The Global South and Global Human Rights: International responsibility for the right to development [view] (Invited to Revise and Resubmit)
International human rights are typically conceived of as entitlements that individuals hold in relation to their government. However, since at least the early twentieth century, leaders, activists, jurists, and scholars in the Global South have emphasized the existence of international responsibility for problems of oppression, deprivation, and injustice. In this view, realizing individual rights necessitates international obligations. This understanding came to influence the Global South’s engagement with human rights within the U.N., culminating in the campaign for the right to development. I demonstrate that the flaws often attributed to the right to development—most importantly, that it lacks identifiable actors bearing duties to realize the right—were the product of political bargaining over the Declaration on the Right to Development, in which representatives of states in the Global North were able to hold out against the demands of the Global South. In spite of the centrality of international responsibility to the right to development, this right was codified in a way that emphasized the obligations of poor states towards their own citizens, rather than the extreme concentration of wealth in the Global North, economic rules that severely disadvantaged poor states, and the historical wrongs that were implicated in their poverty.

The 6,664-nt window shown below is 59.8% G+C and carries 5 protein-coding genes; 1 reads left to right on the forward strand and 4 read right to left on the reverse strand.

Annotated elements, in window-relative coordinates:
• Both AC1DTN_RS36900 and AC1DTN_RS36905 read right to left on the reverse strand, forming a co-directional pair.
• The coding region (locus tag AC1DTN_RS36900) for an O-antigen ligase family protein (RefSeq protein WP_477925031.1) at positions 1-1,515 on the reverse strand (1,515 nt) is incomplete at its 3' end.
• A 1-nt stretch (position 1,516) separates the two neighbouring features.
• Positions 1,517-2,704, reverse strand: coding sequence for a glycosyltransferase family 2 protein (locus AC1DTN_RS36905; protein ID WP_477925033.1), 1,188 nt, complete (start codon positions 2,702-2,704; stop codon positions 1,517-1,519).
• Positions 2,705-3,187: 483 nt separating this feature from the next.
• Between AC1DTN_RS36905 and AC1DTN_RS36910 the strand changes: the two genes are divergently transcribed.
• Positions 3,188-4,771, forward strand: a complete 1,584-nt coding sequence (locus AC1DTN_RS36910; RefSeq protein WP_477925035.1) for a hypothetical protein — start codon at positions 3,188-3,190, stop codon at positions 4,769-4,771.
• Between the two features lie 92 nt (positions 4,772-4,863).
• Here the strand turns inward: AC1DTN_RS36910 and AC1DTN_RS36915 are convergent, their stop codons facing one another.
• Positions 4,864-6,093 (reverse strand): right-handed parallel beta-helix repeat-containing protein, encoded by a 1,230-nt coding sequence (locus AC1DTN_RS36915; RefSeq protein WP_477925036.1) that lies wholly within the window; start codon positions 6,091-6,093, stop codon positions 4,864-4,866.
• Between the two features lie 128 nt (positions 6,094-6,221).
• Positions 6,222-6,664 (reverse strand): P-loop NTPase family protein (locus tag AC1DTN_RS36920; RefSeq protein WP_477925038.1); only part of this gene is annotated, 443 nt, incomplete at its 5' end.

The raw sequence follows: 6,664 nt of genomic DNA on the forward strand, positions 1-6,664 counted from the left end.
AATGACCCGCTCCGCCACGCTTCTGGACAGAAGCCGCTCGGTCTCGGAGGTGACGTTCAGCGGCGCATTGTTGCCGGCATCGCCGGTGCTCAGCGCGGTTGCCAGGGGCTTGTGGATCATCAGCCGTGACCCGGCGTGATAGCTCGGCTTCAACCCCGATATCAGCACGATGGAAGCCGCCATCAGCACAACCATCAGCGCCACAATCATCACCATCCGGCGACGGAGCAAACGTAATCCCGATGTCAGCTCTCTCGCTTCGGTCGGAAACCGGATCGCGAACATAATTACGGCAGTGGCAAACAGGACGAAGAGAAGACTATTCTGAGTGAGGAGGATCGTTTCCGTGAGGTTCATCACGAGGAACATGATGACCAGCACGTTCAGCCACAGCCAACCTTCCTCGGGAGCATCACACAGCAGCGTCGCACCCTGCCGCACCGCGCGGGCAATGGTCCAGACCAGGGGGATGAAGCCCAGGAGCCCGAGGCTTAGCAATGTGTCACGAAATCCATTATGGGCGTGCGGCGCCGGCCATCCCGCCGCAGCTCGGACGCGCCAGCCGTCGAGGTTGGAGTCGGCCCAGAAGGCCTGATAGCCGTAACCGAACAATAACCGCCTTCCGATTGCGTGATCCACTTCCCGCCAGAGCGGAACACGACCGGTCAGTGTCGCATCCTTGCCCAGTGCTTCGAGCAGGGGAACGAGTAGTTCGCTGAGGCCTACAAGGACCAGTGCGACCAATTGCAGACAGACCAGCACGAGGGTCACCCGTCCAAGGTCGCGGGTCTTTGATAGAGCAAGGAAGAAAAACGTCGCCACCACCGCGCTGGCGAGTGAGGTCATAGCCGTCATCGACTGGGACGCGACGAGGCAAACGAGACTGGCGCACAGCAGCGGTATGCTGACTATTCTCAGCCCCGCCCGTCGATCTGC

Self-determination, Usurpation, and Dependency: Exploring imposition in international relations [contact me to view]
In the absence of overt or direct forms of coercion and contestation, international relations scholarship tends to view all cooperation as equally voluntary and non-coerced. Yet, this greatly discounts the coercive effects of asymmetric dependence on inter-state relations. The most unequal relationships may be the most coercive and the most devoid of open confrontation, and because of this, they may appear on the surface to be the most legitimate and cooperative. In this essay, I argue that for weak or dependent states, rather than voluntarily delegating authority, their sovereign authority is often usurped and external authority imposed. To distinguish between these two ways of ceding sovereign authority, I expand the concept of self-determination to incorporate self-determination over international rules and authority. This provides a conceptual framework for distinguishing between more genuinely cooperative actions which reflect the expressed will and consent of the cooperating state from the imposition of international authority or rules by more powerful actors. I explore the theoretical, empirical, and normative implications of self-determination. Theoretically, self-determination helps to distinguish between voluntarily delegating authority and having external authority imposed, particularly in the form of weaker states acting in rational anticipation of retaliation from more powerful actors. Empirically, self-determination is a political goal of sovereign states, and because of this, it is an important explanatory factor for state behavior at the international level. Normatively, democratic governance is undermined when international rules are imposed, as it removes avenues for individuals within a state to exercise self-government.

Works in progress

Resisting Impositions: Delegation and regional variation in the Global South

Alienation and Powerlessness: Why ‘Good’ states oppose international norms

Wolf in Sheep’s Clothing: Illiberal Regional Organizations and Autocratic States
(with Melissa Samarin)